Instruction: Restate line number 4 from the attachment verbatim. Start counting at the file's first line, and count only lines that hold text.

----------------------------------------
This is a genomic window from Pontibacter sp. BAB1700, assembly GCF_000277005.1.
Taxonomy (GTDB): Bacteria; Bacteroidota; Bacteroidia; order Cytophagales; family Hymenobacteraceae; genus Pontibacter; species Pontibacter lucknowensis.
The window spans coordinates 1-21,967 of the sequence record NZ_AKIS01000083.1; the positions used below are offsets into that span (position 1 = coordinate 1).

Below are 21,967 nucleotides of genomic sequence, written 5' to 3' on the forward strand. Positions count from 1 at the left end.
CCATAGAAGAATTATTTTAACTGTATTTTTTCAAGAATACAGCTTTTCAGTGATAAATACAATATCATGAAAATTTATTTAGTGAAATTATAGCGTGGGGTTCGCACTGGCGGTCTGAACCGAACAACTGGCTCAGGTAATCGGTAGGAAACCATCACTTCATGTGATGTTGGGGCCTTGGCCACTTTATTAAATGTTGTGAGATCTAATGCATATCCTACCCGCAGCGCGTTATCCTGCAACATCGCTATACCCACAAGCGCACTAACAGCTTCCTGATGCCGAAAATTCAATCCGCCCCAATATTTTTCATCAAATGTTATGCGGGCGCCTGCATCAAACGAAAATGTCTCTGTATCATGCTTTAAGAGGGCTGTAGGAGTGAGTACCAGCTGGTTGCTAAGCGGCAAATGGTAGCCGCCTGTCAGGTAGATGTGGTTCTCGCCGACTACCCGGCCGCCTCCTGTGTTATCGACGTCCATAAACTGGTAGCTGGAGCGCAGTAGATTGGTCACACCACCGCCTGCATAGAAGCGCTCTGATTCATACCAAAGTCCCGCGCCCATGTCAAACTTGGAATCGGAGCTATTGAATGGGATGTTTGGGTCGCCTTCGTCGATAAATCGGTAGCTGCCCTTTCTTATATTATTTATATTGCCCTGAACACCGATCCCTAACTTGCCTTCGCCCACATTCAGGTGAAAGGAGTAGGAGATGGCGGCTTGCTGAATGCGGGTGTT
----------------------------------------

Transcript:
Below are 21,967 nucleotides of genomic sequence, written 5' to 3' on the forward strand. Positions count from 1 at the left end.